The birthmark is a congenital or acquired pigmented formation on the skin that may be of different colors and shapes. Birthmarks can be brown, black, red, or purple. They are also called limited pigmented spots – nodules composed of clusters of melanocytes with various degrees of differentiation. The name “birthmark” is not entirely accurate since most of them are acquired. Almost every person has a certain amount of birthmarks (moles), which usually appear in childhood and adolescence. They appear in various sizes and colors; birthmarks can be flat or raised above the skin; smooth, hairy, or warty; broad-based or sitting on a stem.
At a certain time, the skin cells get filled with pigment and become melanocytes, the accumulation of which is called a mole.
According to medical statistics, they most often appear on the face — per every hundred square centimeters of the skin surface. Most often, newborn babies do not have moles, but those appear during the first years of life. Most likely, newborns have such small pigmentary birthmarks that it is difficult to notice them. The birthmarks in a large number appear during puberty under the influence of hormones.
Hardly noticeable spots most often increase in size and sometimes change the color, up to black. The matter is that the formation of melanin pigment in the skin is strongly influenced by a melanotropin hormone of the hypophysis. New birthmarks often appear on pregnant women, the old ones sometimes change color and increase in size.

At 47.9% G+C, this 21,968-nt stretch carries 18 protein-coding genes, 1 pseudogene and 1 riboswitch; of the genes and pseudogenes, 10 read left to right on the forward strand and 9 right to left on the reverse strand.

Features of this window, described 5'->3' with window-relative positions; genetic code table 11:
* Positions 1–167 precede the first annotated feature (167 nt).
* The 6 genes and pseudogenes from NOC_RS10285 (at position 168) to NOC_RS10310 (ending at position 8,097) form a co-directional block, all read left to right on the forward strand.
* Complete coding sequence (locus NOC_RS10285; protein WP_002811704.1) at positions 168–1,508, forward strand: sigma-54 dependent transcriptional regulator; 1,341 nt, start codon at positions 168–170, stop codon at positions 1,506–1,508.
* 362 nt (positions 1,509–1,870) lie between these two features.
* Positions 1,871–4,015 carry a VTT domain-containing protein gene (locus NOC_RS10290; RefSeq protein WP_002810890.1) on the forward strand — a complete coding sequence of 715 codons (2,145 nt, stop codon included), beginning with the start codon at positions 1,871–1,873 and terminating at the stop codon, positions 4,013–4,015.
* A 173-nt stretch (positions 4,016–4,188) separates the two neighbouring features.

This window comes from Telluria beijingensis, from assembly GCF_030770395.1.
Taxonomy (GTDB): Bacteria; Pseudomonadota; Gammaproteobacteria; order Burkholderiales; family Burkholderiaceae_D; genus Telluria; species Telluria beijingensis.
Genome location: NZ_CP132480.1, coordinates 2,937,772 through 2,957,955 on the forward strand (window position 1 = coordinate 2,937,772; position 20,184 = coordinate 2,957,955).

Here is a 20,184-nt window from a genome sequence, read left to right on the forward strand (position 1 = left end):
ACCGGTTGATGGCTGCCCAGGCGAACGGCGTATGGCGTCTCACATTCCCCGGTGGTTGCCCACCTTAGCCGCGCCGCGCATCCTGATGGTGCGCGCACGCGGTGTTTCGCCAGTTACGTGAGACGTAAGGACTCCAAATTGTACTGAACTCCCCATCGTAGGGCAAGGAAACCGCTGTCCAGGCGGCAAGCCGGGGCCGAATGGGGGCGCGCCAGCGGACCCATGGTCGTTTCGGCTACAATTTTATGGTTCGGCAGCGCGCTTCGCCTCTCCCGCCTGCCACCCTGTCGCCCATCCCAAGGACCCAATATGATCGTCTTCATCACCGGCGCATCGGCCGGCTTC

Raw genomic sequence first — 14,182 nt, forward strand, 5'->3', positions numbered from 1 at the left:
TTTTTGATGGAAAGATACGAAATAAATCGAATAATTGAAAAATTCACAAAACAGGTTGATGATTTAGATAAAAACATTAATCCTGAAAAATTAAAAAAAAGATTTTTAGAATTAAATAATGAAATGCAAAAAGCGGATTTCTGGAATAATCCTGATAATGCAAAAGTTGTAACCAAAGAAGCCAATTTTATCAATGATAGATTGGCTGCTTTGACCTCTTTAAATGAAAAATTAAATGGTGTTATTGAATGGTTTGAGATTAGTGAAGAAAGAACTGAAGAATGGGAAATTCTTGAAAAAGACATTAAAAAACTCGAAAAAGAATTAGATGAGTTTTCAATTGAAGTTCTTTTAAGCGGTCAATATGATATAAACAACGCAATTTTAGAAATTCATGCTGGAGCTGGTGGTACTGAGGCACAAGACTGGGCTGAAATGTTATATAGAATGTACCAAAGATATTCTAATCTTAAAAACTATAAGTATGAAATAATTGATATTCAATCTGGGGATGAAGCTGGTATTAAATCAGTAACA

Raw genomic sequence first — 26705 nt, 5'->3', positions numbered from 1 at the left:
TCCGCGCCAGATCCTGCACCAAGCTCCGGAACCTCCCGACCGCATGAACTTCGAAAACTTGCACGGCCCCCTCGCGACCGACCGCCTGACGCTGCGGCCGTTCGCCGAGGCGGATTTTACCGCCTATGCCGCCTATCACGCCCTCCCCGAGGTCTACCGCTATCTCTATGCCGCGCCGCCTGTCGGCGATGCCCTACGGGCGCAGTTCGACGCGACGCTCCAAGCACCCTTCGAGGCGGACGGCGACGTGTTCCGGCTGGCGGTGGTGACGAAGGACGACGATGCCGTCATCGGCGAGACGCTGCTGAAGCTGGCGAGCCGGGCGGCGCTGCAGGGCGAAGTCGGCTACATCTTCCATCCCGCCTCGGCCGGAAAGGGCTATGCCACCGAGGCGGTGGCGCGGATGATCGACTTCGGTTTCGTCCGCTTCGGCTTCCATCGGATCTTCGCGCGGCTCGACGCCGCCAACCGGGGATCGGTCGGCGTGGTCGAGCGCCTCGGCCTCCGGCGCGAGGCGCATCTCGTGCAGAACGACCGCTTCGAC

Birthmarks can appear on any part of a body, including mucous membranes, oral cavity, tongue, vagina, and anus. Moles on the mucous membranes are met more often among women than among men.
About 40-50% of malignant birthmarks develop from melanocytes of birthmarks (the others — from melanocytes of other sites of skin); these tumors are met very seldom among children and come from the large pigmented birthmarks which are present from birth.
Types of Birthmarks
Lentigo (edge) is a flat, evenly pigmented stain of brown to black color, resulting from the increase in the number of melanocytes at the border of the epidermis and dermis (skin layers).
The Epidermal-dermal birthmarks are usually flat but sometimes protrude over skin level a little. Color varies from light brown to almost black, sizes do from 1 to 10 mm in diameter. It usually appears as a result of melanocyte congestion on the border between the epidermis and dermis. Birthmarks on palms, soles, and in the genital area are usually epidermal-dermal.
Complex Birthmarks often have a dark color, and in varying degrees, they usually rise above the level of the skin. Clusters of melanocytes are localized (located) on the border between the epidermis and dermis as well as in the dermis.
Intradermal Birthmarks are raised above the skin level; their color varies from nude to black, and the surface may be smooth, hairy, or warty.
Sutton’s nevus is a pigmented birthmark (usually complex and intradermal birthmark) surrounded by a ring of achromic (undyed) leather. Sutton’s nevus disappears spontaneously, and only in rare instances gives rise to malignant melanomas.